“Notgeld”, Weimar 1923, Design Herbert Bayer, Bauhaus

Measure: 5.51 x 2.75 inches. One-, two- und fifty- million -Mark-banknotes.

Condition: The offered banknotes were used and show the typical tracks of the use of their age. In all they are in good condition. No breaks.

All the notes are watermark. Offered here notes of the series A to Z, issued 1923 between the 10th of August and 5th of October. All colours all different.

PRICE FOR SINGLE OBJECT!
Please send an email and ask for certain serial numbers and colours.

EUR 100,00 inkl. MwSt.

Includes 19% Mwst.
Delivery Time: ca. 3-4 Werktage nach Zahlungseingang

In stock

SKU: T202931 Categories: Tags: , ,

Description

Just 23 years old, Herbert Bayer was called to design a series of Notgeld for Thuringia, a liberal stronghold and then capital of Germany. It was the 8th of August in the year 1923. Virtually overnight, he realize a compelling, functional concept in the programmatic ideas of the Bauhaus.

He was a painter and currently a so called “youngmaster” of the famous Bauhaus in Weimar. From 1925 on he led his own workshop at the Bauhaus Dessau: typography and advertisement.

The famous “Bauhausausstellung” was forthcoming in the year 1923 between Juli and September and was crucial to clarify the identity and the objectives of the Bauhaus. The “Notgeld” ist the first testimony to the famous change in the Bauhaus, when Walter Gropius expose the slogan “art and technology” a new unit, a new orientation from craft to a technical base.

The influence of the dutch De Stijl-movement is clearly recognized in the draft. These ideas were decisively spread by the artist, provocateur and theorist Theo van Doesburg in Weimar between 1921 and 1923. Bayer uses the De Stijl-typical, strong colours and basic forms, with symmetry and asymmetry. He arranges clearly defined rectangular areas, horizontally and vertically, using just one colour a sequence. He has managed a draft dividing values and series, just as outstanding as modern. This will become particularly clear if you look at the smooth and dark colour range and the imagery which was in use generally: insignia and emblems, or historical topics, squiggly, old German scripture, emotional ideas of the great masses – formulas to strengthen the community – seeds of blood-and-soil-ideology.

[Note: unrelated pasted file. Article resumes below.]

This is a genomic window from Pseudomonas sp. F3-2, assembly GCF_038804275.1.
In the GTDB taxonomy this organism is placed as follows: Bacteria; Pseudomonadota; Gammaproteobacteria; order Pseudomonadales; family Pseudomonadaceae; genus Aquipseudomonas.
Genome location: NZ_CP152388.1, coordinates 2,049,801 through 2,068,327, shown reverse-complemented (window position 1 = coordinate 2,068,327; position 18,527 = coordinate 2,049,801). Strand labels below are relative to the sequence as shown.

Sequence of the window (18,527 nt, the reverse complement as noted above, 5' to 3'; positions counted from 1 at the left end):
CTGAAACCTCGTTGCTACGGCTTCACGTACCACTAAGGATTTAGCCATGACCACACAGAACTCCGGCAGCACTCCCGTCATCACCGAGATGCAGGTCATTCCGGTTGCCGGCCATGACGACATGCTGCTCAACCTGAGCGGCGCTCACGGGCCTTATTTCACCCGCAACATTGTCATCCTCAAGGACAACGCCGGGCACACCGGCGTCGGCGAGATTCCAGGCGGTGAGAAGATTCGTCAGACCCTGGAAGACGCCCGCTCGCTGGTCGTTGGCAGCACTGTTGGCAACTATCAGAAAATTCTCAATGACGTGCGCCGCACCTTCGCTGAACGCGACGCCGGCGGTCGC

Especially striking is the choice of changing colours, which have been issued in a nearly sequence of one to three days. The colours changed consistently and that couldn’t be just dependant on the availability of printing inks. The notes provided a beautiful colour range for everybody. Bayer managed the rotating sequence of primary-colours: yellow, red, blue with secondary-colours (mixtures two primary): orange, green, purple and tertiary-colours (mixtures two secondary): citrin, russet und olive. His teacher in the Bauhaus Wassily Kandinsky started with these colours his theories.

Initially Kandinsky thought it would be useful to isolate the coulors and later to consider them in the context with others. In addition to the investigation of the “internal sound“ of the individual colours, he started in his lessons an in-depth study of the relations between them. He did systematic studies showed how the colours depend on size and colour change (1911-14).

Bayer seems to invite his audience, as well Kandinsky did it, he spread out the sound of individual colours, as in conjunction with others.

The circulation of the notes, swiftly and in large quantities rallied support for methods and ideas of the school. They pleaded for innovation rather than withdrawal, for artistic ethos instead an empty pathos.

With these note Herbert Bayer already showed his great potential. He became one of the leading and internationally renowned typographers of the century.
A real piece of Bauhaus design!

Compare: Hans M. Wingler (Ed.): Herbert Bayer: Das künstlerische Werk 1918-1938, Bauhaus Archiv Berlin 1982, p.29. Bauhaus 1919-1923 catalogue of 1988 Brussels exposition on the Bauhaus Page 92, 62.

Exhibited in the MoMA Museum of Modern Art, New York: “Bauhaus 1919 – 1933: Workshops for Modernity” in  Nov. 2009 and Jan., 2010 and Berlin Bauhaus Archiv, Stiftung Klassik Dessau, Klassik Stiftung Weimar, “Modell Bauhaus” July- Oct. 2009.

Price reference: Quittenbaum Munich Highlight of Design – Made in Germany 27 November 2006 Lot 138, Taxe for one bill: 260$, 200€; Wright auction house Modernist 20th Century 18 May 2003 Lot 111.

Additional information

Weight 1 kg

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